Lead(II) chloride

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Lead(II) chloride
IUPAC name
Lead(II) chloride
Other names
Lead dichloride
Plumbous chloride
Jmol-3D images Image
Molar mass 278.10 g/mol
Appearance White solid
Odor Odorless
Density 5.85 g/cm3 (20 °C)
Melting point 501 °C (934 °F; 774 K)
Boiling point 950 °C (1,740 °F; 1,220 K)
0.673 g/100 ml (0 °C)
0.99 g/100 ml (20 °C)
3.34 g/100 ml (100 °C)
Solubility Slightly soluble in dil. hydrochloric acid, aq. ammonia
Insoluble in alcohols, carboxylic acids, hydrocarbons
Vapor pressure ~ 0 mmHg
135.98 J·K−1·mol−1
-359.41 kJ/mol
Safety data sheet Sigma-Aldrich
Flash point Non-flammable
Lethal dose or concentration (LD, LC):
1.947 mg/kg (rat, oral)
Related compounds
Related compounds
Lead(II) iodide
Except where otherwise noted, data are given for materials in their standard state (at 25 °C [77 °F], 100 kPa).
Infobox references

Lead(II) chloride is a chemical compound with the chemical formula PbCl2.



Addition of chloride ions to a suspension of PbCl2 gives rise to soluble complex ions.

PbCl2 reacts with molten sodium nitrite to give PbO:

PbCl2 + 3 NaNO2 → PbO + NaNO3 + 2 NO + 2 NaCl

If chlorine gas is bubbled through a saturated solution of PbCl2 with ammonium chloride, ammonium hexachloroplumbate [NH4]2[PbCl6] is obtained. If cold concentrated sulfuric acid is added to the solid compound, while maintaining the temperature around 0 °C, lead(IV) chloride (PbCl4) is obtained, as a clear oil.

Addition of sodium hypochlorite to lead(II) chloride will form lead(IV) oxide.

Lead(II) chloride is the main precursor for organometallic derivatives of lead, such as plumbocenes.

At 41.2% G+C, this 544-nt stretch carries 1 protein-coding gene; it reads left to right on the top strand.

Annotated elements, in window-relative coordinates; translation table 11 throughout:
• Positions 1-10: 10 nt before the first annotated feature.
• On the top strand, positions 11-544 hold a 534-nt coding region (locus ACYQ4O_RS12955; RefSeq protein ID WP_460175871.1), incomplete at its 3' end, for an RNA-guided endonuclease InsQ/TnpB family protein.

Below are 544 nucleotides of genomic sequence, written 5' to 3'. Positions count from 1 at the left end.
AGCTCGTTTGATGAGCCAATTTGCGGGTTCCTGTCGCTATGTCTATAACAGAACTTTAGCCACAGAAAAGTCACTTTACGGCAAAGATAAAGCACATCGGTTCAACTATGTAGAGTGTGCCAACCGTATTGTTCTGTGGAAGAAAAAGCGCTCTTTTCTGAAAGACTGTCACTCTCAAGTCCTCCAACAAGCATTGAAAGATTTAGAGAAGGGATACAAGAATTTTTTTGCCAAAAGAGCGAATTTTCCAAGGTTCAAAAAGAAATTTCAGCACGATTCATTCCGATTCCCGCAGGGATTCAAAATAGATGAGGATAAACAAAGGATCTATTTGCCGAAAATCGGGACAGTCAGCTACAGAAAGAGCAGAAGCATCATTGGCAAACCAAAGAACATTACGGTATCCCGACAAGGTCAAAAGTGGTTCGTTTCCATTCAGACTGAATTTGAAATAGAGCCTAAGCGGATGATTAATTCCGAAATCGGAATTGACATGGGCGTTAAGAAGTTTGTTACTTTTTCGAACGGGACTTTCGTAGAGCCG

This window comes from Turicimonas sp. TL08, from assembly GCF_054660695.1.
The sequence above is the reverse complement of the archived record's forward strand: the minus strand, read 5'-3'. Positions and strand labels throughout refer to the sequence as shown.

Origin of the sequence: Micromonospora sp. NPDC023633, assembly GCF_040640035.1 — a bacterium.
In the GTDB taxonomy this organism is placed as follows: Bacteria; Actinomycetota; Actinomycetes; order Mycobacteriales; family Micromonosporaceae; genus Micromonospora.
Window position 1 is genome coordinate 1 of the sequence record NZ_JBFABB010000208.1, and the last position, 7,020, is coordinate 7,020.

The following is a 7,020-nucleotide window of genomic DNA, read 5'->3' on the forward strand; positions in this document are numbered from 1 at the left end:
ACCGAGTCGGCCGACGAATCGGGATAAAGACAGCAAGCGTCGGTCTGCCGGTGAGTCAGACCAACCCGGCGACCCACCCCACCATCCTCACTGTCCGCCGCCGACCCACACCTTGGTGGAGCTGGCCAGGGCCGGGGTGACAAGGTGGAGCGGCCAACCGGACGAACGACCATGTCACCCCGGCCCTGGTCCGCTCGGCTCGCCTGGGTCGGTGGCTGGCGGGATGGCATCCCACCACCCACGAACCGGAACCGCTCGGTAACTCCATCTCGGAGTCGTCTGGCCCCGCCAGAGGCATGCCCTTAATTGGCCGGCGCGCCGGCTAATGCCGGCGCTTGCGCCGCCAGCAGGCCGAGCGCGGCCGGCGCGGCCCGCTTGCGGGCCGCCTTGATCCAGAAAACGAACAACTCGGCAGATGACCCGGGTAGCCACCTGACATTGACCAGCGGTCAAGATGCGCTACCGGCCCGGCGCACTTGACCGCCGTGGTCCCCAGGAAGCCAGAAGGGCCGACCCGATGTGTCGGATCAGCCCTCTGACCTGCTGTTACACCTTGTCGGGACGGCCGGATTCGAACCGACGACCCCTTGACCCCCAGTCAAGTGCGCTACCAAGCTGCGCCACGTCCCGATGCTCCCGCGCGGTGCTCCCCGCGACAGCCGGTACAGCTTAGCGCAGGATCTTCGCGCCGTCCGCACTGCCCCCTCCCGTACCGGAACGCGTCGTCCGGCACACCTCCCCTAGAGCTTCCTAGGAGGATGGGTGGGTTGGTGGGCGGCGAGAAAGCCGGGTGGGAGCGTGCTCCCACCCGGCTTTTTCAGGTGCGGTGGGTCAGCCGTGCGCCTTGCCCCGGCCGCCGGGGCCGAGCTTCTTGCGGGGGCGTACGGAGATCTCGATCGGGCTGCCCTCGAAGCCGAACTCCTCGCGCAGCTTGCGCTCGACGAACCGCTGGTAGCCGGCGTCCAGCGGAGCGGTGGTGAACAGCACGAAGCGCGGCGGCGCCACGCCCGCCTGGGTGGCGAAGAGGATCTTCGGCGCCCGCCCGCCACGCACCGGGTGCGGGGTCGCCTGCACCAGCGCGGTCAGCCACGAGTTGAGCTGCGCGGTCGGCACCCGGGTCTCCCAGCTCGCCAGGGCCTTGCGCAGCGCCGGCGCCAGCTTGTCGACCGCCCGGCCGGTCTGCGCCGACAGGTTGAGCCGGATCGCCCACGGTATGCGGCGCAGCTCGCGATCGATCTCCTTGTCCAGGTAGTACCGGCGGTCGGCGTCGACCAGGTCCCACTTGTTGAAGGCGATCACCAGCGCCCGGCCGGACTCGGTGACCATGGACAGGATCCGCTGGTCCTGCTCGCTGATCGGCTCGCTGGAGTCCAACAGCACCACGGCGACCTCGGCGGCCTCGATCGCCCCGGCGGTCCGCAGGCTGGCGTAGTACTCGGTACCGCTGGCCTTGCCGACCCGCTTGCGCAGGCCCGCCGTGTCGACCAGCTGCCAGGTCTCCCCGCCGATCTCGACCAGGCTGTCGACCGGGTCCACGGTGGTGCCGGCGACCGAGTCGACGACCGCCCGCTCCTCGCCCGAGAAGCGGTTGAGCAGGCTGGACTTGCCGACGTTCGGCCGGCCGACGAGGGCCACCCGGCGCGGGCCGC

Lead(II) chloride is a white solid, slightly soluble in water.


Lead(II) chloride is sold by chemical suppliers.

PbCl2 occurs naturally in the form of the mineral cotunnite.


Lead(II) chloride precipitates from solution upon addition of chloride sources (HCl, NaCl, KCl) to aqueous solutions of soluble lead(II) compounds:

Pb(NO3)2 + 2 NaCl → PbCl2 + 2 NaNO3
Pb(CH3COO)2 + HCl → PbCl2 + 2 CH3COOH

The addition of HCl to lead(II) carbonate will also produce lead(II) carbonate, although due to the low solubility of the lead chloride, this reaction is slow.

PbCO3 + 2 HCl → PbCl2 + CO2 + H2O

Addition of hydrochloric acid to lead oxides gives lead(II) chloride, and for lead(IV) oxide, chlorine gas is also produced:

PbO2 + 4 HCl → PbCl2 + Cl2 + 2 H2O
PbO + 2 HCl → PbCl2 + H2O

Chlorine gas will react with lead metal to form lead dichloride.

Pb + Cl2 → PbCl2


  • Make lead tetrachloride
  • Make Pattinson's white lead
  • Make plumbocenes
  • Mineral collecting



Like other lead-containing compounds, PbCl2 is extremely toxic and any exposure of sufficient dose can lead to lead poisoning.


In closed plastic or glass bottles.


Should be taken to hazardous waste disposal centers.


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